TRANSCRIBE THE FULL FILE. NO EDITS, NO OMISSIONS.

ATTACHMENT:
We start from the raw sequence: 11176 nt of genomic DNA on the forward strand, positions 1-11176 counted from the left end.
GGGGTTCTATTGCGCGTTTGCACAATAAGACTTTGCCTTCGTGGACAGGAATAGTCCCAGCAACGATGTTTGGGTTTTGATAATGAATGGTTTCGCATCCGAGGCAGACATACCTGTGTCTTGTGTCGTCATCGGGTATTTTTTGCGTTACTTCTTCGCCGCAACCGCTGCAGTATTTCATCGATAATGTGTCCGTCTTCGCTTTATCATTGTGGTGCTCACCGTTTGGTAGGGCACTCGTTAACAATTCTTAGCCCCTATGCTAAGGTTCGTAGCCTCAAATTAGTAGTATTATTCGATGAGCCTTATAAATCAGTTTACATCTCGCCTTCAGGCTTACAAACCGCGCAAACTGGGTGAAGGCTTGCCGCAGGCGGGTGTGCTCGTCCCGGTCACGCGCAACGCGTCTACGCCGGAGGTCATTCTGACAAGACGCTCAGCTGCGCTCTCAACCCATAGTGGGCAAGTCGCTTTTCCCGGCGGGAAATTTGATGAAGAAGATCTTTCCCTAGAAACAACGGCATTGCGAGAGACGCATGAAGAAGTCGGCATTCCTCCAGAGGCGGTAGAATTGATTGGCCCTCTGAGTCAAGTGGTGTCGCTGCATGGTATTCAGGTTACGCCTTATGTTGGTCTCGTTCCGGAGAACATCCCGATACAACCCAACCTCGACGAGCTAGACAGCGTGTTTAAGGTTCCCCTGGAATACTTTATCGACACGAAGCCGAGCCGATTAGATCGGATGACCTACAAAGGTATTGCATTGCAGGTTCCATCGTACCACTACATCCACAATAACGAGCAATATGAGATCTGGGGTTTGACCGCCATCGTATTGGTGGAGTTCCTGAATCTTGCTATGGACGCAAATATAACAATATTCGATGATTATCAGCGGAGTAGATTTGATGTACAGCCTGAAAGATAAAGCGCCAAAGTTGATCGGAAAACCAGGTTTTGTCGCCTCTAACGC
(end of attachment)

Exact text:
We start from the raw sequence: 11176 nt of genomic DNA on the forward strand, positions 1-11176 counted from the left end.
GGGGTTCTATTGCGCGTTTGCACAATAAGACTTTGCCTTCGTGGACAGGAATAGTCCCAGCAACGATGTTTGGGTTTTGATAATGAATGGTTTCGCATCCGAGGCAGACATACCTGTGTCTTGTGTCGTCATCGGGTATTTTTTGCGTTACTTCTTCGCCGCAACCGCTGCAGTATTTCATCGATAATGTGTCCGTCTTCGCTTTATCATTGTGGTGCTCACCGTTTGGTAGGGCACTCGTTAACAATTCTTAGCCCCTATGCTAAGGTTCGTAGCCTCAAATTAGTAGTATTATTCGATGAGCCTTATAAATCAGTTTACATCTCGCCTTCAGGCTTACAAACCGCGCAAACTGGGTGAAGGCTTGCCGCAGGCGGGTGTGCTCGTCCCGGTCACGCGCAACGCGTCTACGCCGGAGGTCATTCTGACAAGACGCTCAGCTGCGCTCTCAACCCATAGTGGGCAAGTCGCTTTTCCCGGCGGGAAATTTGATGAAGAAGATCTTTCCCTAGAAACAACGGCATTGCGAGAGACGCATGAAGAAGTCGGCATTCCTCCAGAGGCGGTAGAATTGATTGGCCCTCTGAGTCAAGTGGTGTCGCTGCATGGTATTCAGGTTACGCCTTATGTTGGTCTCGTTCCGGAGAACATCCCGATACAACCCAACCTCGACGAGCTAGACAGCGTGTTTAAGGTTCCCCTGGAATACTTTATCGACACGAAGCCGAGCCGATTAGATCGGATGACCTACAAAGGTATTGCATTGCAGGTTCCATCGTACCACTACATCCACAATAACGAGCAATATGAGATCTGGGGTTTGACCGCCATCGTATTGGTGGAGTTCCTGAATCTTGCTATGGACGCAAATATAACAATATTCGATGATTATCAGCGGAGTAGATTTGATGTACAGCCTGAAAGATAAAGCGCCAAAGTTGATCGGAAAACCAGGTTTTGTCGCCTCTAACGC